Professors from a variety of areas use the course for their classes. Students in Soils 441 are studying the factors involved in fertilizer selection and application. Their counterparts in the Agricultural Technology Management classes focus on the irrigation and hydraulic equipment and how it works. Agronomy students use the course to identify and sample weeds and other plants, and landscape architecture students develop solutions to the design challenges on the property.
Those uses are in addition to more traditional uses by the WSU men and women’s golf teams and students learning to play golf in physical education courses. All told, literally hundreds of WSU students spend some time at Palouse Ridge as part of their course work.
The value of that? Real-world, hands-on experience that brings classroom lectures to life, according to Lupkes and professors who use the course.
“The irrigation class – could actually come out in the field and see how things work, rather than sitting in the classroom -talking about theories and looking at pictures of it,” Lupkes said.
Senior instructor James Durfey, who uses the course for his agricultural technology management classes, called Palouse Ridge “much more than a golf course.”
“This new facility is one of the finest teaching laboratories that have all of the critical elements found in agriculture,” he said. “I treat this as if it were a farming enterprise with a sophisticated irrigation system, real world management of equipment and people to provide a product to the public.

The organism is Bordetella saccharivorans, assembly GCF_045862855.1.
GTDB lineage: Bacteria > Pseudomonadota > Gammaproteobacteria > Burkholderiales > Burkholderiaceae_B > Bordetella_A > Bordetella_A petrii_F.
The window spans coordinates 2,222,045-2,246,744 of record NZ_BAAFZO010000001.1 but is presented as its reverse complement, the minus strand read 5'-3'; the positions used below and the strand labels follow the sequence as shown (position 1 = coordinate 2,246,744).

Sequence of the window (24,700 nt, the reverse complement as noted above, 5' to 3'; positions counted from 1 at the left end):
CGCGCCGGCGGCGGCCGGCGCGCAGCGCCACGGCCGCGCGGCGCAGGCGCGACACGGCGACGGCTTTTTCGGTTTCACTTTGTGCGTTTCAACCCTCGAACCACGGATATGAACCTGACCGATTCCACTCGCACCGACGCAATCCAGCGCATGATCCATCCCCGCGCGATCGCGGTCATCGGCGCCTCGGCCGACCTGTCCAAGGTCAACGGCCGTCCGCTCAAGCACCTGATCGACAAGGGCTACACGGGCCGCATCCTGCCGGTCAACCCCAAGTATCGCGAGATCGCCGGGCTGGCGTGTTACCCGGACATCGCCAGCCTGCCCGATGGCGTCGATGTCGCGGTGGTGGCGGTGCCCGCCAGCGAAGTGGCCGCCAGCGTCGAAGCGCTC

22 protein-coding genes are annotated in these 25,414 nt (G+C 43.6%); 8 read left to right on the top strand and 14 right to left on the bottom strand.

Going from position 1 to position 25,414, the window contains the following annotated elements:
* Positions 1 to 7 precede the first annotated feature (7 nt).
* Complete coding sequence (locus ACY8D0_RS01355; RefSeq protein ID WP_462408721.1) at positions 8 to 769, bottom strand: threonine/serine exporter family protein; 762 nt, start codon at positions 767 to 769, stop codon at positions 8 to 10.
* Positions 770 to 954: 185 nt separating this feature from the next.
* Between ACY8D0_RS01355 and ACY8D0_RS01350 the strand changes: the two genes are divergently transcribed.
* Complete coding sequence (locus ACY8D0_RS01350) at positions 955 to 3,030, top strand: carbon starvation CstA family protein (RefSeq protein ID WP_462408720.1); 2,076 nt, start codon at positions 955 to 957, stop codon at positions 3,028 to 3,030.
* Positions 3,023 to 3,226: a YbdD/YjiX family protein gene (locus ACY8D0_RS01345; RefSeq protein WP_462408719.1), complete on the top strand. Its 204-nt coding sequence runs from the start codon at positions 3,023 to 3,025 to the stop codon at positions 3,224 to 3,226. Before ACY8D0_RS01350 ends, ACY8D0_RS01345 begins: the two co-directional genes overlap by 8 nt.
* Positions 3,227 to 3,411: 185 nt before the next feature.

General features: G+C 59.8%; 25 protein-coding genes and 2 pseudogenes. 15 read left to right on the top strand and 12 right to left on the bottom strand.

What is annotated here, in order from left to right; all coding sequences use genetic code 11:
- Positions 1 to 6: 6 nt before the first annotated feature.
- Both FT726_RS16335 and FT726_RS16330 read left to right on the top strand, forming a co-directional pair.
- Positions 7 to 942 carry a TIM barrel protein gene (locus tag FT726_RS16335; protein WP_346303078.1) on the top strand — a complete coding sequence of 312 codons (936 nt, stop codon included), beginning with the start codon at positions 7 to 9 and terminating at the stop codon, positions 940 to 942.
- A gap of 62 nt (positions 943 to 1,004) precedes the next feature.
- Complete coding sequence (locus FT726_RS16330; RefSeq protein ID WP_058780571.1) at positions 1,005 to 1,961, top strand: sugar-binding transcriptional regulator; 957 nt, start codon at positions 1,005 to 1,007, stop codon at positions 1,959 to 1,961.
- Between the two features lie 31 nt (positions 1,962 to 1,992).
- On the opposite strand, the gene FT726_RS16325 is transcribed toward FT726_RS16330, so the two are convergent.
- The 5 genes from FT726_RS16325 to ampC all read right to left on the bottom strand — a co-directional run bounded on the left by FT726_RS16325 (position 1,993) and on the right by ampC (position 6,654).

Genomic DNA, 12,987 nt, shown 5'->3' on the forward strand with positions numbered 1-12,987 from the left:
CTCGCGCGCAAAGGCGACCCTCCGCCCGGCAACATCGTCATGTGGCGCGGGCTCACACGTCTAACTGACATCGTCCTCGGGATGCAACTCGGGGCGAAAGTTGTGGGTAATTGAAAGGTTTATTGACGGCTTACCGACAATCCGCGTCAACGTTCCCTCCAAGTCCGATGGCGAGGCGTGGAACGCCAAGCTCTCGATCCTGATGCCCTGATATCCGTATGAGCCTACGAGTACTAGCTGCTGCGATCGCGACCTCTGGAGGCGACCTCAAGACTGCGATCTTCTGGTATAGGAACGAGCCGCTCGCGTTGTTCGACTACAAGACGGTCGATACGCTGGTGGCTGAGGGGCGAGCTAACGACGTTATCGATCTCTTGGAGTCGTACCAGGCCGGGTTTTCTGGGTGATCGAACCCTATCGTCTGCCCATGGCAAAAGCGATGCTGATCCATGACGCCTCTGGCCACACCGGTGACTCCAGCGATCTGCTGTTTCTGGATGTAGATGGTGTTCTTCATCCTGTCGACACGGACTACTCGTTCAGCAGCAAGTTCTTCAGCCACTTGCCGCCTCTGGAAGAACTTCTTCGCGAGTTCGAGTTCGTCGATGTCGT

Durfey said this spring that the students in his advanced precision agriculture class will be creating a series of thematic maps of fairways, greens tee sites and roughs on the course and then overlay that data with the irrigation system and cart pathways. The project will help in management of the golf course, but Durfey said, “more importantly, it helps students gain the understanding of how to manage agricultural resources.”
Palouse Ridge also provides a laboratory for graduate students and professors conducting research.
WSU scientists are studying the use of black sand to accelerate creeping bentgrass seed germination and emergence on a late Fall planted putting green. They are evaluating alternatives for snow mold control and the use of manganese to control take-all patch. One professor is studying frogs and other amphibians living in wetlands on the property. There are proposals for other research focusing on water use and quality on the course as well as ways to extend the playing season into late fall and early spring.
The turfgrass program has especially benefitted from the new course, Lupkes said. “All of a sudden, WSU’s turfgrass program is being mentioned in the same breath as Penn State, Michigan State, Purdue and Cornell,” he said. “We wanted to strengthen the turf program and its reputation, and I think it’s already doing better than we had hoped.” “This university has a responsibility to train future generations about water use and turf management and there is no better place to do that then on a site that is World class.”
The course also has become a new rallying point for the WSU “Friends of Turfgrass Management” group, comprised of almost 300 alumni and others. A primary goal of the organization is to raise scholarship dollars to support turfgrass majors. Lupkes adds, “The Friends of Turf has become a tremendous asset to the University in terms of mentoring, fostering relationships between industry and students. There needs to be a connection for the students to use in the job world. This is why our placement rate is nearly 100% in the job market with students graduating with turf degrees.”